The use of the term multimedia has changed over the years and it was only during the 90’s that it acquired its current meaning. Multimedia can be live or pre-recorded and with the advent of computer tablets, smart phones, advanced gaming platforms and the like, multimedia is now an all pervasive force.

Animation on the other hand is a ‘specific cinematic medium’ which often utilizes hundreds, sometimes thousands of still images. These images are combined in sequence over a specific time period (cinematically speaking) usually 24, 25, or 30 frames per second. When these images, which will all vary slightly from one another, are recorded and replayed in rapid succession, they create the illusion of movement.

Animations can be 2D or 3D. Can be hand drawn or computer generated. Involve clay models, puppets, shadows or cut-outs. Some animation may involve all these elements and more. Good cinematic examples of 3D animations are Toy Story, Shrek, The Incredibles and The Croods.

3D animation is a very complex area with a terminology that is uniquely its own. Essentially 3D animation starts with the creation or modelling of a 3D mesh of the object or character to be created. The mesh can then be refined by the modeller before being rigged and programmed for movement. 3D animation does require some basic drawing skills at least, is very technical, and relies heavily on the use of 3D textures and lighting.

Traditional 2D animation on the other hand involved the processing of thousands of individual images copied from original paper drawings onto transparent acetates known as Cels. Each Cel was then carefully coloured and set against a painted background before being photographed one by one with the aid of a rostrum camera.

This method of film-making bought us classics such as Snow White and The Seven Dwarfs, 101 Dalmatians and the Lady and the Tramp.

Stopmotion animation is similar to the above the only difference being that a physical object such as a doll or puppet will appear to move on its own when it is manipulated bit by bit between photographed frames.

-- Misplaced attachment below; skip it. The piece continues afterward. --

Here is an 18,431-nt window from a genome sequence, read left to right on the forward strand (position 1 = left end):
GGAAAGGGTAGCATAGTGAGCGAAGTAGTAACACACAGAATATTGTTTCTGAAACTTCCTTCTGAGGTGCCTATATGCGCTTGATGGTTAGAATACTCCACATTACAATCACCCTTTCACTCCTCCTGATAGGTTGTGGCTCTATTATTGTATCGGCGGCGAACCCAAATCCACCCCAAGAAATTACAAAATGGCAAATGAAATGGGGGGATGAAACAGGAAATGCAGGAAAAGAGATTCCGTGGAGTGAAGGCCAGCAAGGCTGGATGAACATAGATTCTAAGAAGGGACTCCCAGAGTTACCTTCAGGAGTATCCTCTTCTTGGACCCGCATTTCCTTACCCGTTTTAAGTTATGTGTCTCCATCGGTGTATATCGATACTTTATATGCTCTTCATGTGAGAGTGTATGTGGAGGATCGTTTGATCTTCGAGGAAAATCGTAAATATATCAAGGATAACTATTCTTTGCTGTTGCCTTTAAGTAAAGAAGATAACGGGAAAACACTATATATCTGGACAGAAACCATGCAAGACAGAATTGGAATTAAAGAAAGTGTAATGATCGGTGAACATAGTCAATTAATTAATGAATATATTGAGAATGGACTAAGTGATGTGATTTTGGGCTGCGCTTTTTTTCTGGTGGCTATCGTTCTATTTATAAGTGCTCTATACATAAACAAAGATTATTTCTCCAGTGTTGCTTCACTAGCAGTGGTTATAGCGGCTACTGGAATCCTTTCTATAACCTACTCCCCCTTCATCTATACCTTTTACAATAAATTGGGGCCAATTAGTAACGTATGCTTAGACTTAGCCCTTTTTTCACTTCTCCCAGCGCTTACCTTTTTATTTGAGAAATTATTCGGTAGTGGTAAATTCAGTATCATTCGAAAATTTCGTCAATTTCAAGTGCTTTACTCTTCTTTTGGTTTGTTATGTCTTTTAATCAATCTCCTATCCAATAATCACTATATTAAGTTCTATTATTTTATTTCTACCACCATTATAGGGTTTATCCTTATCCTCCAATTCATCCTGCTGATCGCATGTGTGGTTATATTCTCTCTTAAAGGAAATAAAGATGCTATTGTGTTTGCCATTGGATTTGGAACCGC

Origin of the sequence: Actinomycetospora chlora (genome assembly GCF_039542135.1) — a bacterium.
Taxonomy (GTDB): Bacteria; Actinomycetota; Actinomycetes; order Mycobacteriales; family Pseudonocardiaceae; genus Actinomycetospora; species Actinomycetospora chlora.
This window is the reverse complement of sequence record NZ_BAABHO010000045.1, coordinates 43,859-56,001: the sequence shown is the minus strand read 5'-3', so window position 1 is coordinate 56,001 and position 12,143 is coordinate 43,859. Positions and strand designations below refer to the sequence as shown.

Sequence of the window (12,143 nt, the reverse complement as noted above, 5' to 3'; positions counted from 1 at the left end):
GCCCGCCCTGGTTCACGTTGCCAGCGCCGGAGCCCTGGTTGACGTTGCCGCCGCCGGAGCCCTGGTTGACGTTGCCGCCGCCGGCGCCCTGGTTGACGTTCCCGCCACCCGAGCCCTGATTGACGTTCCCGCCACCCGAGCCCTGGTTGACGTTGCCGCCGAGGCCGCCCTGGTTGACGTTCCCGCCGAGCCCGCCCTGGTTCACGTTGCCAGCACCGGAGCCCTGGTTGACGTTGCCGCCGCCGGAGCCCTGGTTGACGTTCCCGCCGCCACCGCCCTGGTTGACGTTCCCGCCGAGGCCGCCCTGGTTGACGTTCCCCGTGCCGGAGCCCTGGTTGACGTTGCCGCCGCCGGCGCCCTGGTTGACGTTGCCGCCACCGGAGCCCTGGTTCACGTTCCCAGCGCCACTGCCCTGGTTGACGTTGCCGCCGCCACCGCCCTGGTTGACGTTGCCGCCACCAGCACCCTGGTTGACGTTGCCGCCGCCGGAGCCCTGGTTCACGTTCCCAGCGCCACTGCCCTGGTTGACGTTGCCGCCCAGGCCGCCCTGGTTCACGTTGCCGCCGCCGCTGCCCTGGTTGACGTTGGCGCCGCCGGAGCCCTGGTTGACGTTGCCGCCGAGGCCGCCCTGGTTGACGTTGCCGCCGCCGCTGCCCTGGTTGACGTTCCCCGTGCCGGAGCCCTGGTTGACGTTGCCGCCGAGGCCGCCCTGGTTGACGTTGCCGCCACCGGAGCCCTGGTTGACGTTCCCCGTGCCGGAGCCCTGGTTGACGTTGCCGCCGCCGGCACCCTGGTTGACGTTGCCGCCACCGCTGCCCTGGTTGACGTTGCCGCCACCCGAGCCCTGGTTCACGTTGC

Nowadays the process of animation is much less cumbersome as much animation is created and edited on computers using vector or bitmap images with sophisticated software used for coloring and camera movement.

Will Google Glasses Price Be Affordable?

You probably have seen many of the promotional videos for the Google Glasses now. This piece of kit is kind of amazing and futuristic with all the cool features it possesses. Think about being able to film your life as it happens and later view it back as if it was a recording from your memory bank? Pretty cool? Or are you more worried about the affects of walking around with a computer on your head all day?

Many gadget enthusiasts will be waiting with anticipation for the Google Glass to be released and it has already been said that this kind of technology could take over the dominant smart phone market. The device will be able to function just as a smart phone does, you will be able to make calls, take video and use the integrated sat nav, and all of these features hands free with voice commands. This is already beneficial to people, as it will make tasks and journeys easier and quicker to complete. Just like smart phones the Google Glasses will have endless app support meaning the apps will be coming thick and fast, so you can expect many different uses for the Glasses from the get go.

Augmented reality technology is set to be one of the biggest upcoming new instalments into this technology craving society we all live in, with Google Glass set to be the first gadget which will bring it all into the main stream. You can already go out now and get yourself some augmented reality glasses. The technology is brand new but is already being developed and released for leisure and industrial purposes by a company called Vuzix. The reason that you may not have heard of them yet is that they do not have all the marketing power of the big G, but if you do your research you can pick up some of this new technology now and put it to use. Many app developers are also working with Vuzix to bring some software to the innovative hardware.

The Google Glasses price has to be affordable in order for this technology to catch on as Google has plans to take over the consumer gadget market and dominate over other bands like Apple, but can they do it? They say the augmented reality glasses will cost around $1,500 but that was the price offered to developer’s way before a public release, so when the Google Glass release date comes we should expect to see the price set at around $1,000 or under.